HI, present in Palestine since 1996, is responding to the emergency. The organisation has started to distribute essential goods to families displaced by the violence and is ready to provide rehabilitation and psychosocial support.
Distribution of kits and devices
HI’s team and volunteers have assessed the needs in 33 shelters and have begun providing essential assistance, including the distribution of crutches and wheelchairs, hygiene items, dignity kits and first aid kits.
“More than one million displaced people in the Gaza Strip are under dire circumstances, with no food, water, electricity, or fuel. HI and its partners rely on a network of 300 trained volunteers to serve as first-line responders. Since the start of hostilities, some of them have found refuge in many shelters where they identify the needs of persons with disabilities, injured or traumatised people, women, and children. They also provide hygiene, dignity, and first-aid kits to the displaced Palestinians after evacuating their bombed homes.”
Noor Bimbashi, HI Advocacy Officer for Palestine
Mental health support
HI’s teams and volunteers are currently assessing needs inside shelters crammed with displaced people. We expect to launch psychological first aid.
People are now in “survival mode”. Psychological first aid sessions are one-to-one conversations to help stabilise and calm people. This is mostly done through very active listening, giving them the space, the safety and the time to talk about whatever they want, and helping them feel back in control. Their concerns are acknowledged and their feelings of distress and anxiety are validated.
As soon as the security conditions permit, our teams will organise recreational activities for the children. These activities, mainly games, are important to help restore a sense of normality and ease their anxiety.
We have sent a prevention message to the population via SMS: “Take shelter away from the street and windows. Keep an emergency go-bag to hand. Use stairs to evacuate.”
We have reached 500,000 people with this message, and United Nations Mine Actions Service (UNMAS) has forwarded it to an additional 1 million. Together, we have covered the most severely affected areas in the Gaza Strip, from the northern regions down to the south.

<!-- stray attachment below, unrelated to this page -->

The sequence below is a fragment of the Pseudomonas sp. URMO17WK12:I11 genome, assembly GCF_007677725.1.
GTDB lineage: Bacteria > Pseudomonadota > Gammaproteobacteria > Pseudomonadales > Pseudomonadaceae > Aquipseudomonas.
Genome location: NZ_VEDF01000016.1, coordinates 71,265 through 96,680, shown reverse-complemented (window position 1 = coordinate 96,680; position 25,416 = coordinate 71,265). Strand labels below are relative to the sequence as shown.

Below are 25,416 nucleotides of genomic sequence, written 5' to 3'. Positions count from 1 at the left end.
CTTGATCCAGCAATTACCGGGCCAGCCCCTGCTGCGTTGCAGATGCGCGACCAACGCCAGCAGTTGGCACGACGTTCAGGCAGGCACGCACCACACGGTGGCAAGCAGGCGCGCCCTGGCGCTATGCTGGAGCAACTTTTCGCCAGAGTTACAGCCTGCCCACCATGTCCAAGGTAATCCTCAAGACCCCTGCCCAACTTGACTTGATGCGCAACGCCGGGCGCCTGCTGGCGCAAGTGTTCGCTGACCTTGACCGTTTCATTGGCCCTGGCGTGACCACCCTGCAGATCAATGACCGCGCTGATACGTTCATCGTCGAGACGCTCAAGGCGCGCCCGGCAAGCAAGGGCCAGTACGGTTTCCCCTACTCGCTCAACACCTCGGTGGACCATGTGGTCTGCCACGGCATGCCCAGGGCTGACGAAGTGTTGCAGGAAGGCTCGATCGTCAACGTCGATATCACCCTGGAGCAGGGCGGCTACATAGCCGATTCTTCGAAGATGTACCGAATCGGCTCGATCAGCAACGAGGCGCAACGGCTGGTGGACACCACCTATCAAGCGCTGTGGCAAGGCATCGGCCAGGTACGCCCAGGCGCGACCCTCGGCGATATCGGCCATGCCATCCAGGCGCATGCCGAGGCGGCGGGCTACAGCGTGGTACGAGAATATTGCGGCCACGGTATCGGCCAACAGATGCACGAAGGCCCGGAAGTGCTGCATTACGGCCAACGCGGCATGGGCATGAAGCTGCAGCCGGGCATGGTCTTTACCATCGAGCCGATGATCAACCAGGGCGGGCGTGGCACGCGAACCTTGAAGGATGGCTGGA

The danger of contamination
We are looking to launch rapid awareness-raising sessions on explosive ordnance risks and conflict preparedness and protection. The explosive remnants and unexploded bombs present in the rubble are a serious threat to the population. People collecting objects or looking for survivors may inadvertently come across an explosive device. Simple and practical risk awareness messages will inform people about the right actions to take and behaviour to adopt in such situations.
Rehabilitation for the injured
As soon as soon as the humanitarian ceasefires are in place, HI will begin emergency rehabilitation services and psychosocial support (PSS) for the people injured and traumatised by the violence.
HI’s team in the West Bank will also visit Palestinian patients and their families who left the Gaza Strip before the hostilities began to receive medical treatment in Ramallah. HI plans to provide psychosocial support to some 35 women and 10 children.
The safety of our staff
HI continues to monitor the wellbeing of its staff in Gaza. So far, all of our employees are coping, although some have had to move from the north to the south. In some cases, their homes have been damaged or destroyed. We are on standby to provide psychologic support.
HI is charging up the phones of the team in Gaza, our partners and our volunteers to maintain contact with them and keep our operations going.
More damage has occurred in the street in which HI’s office and guesthouse are located, and the office windows have been broken.
About HI in Palestine
HI launched its first project in Palestine in 1996. For the last 27 years, our teams have been responding to the needs of the Palestinian community – both in West Bank and Gaza – across several sectors. HI Palestine is running projects in Disaster Preparedness and Risk Reduction, Physical and Functional Rehabilitation, Economic Inclusion and Economic Recovery, and Inclusive Education.